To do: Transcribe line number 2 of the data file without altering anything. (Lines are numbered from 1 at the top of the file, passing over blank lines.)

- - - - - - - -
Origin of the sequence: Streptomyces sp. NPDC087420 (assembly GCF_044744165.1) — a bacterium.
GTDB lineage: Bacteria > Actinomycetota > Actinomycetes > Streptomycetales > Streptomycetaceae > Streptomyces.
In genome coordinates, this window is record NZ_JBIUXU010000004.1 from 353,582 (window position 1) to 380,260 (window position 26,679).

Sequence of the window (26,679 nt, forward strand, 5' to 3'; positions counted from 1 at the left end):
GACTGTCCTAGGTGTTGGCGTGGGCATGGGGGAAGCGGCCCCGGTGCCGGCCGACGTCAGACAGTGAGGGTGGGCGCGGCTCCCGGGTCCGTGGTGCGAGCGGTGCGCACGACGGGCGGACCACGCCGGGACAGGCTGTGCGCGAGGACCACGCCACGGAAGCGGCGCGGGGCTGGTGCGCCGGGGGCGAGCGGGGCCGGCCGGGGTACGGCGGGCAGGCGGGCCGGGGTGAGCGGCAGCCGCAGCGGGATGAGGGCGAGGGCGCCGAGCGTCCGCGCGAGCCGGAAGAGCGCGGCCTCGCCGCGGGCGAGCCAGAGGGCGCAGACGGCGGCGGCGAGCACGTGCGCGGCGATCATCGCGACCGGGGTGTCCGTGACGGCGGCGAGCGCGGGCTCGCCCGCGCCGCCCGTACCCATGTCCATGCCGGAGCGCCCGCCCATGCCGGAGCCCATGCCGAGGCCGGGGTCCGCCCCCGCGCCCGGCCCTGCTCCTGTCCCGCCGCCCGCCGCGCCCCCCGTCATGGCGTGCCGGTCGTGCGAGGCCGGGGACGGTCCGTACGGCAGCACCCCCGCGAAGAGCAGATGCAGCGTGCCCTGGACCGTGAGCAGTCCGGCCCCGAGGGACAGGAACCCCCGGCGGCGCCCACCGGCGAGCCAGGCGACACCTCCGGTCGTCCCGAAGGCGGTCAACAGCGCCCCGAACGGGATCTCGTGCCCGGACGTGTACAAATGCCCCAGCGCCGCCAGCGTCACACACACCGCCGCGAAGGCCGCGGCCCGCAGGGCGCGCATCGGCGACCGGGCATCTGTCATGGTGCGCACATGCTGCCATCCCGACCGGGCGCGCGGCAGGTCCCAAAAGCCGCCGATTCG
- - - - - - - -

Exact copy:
GTDB lineage: Bacteria > Actinomycetota > Actinomycetes > Streptomycetales > Streptomycetaceae > Streptomyces.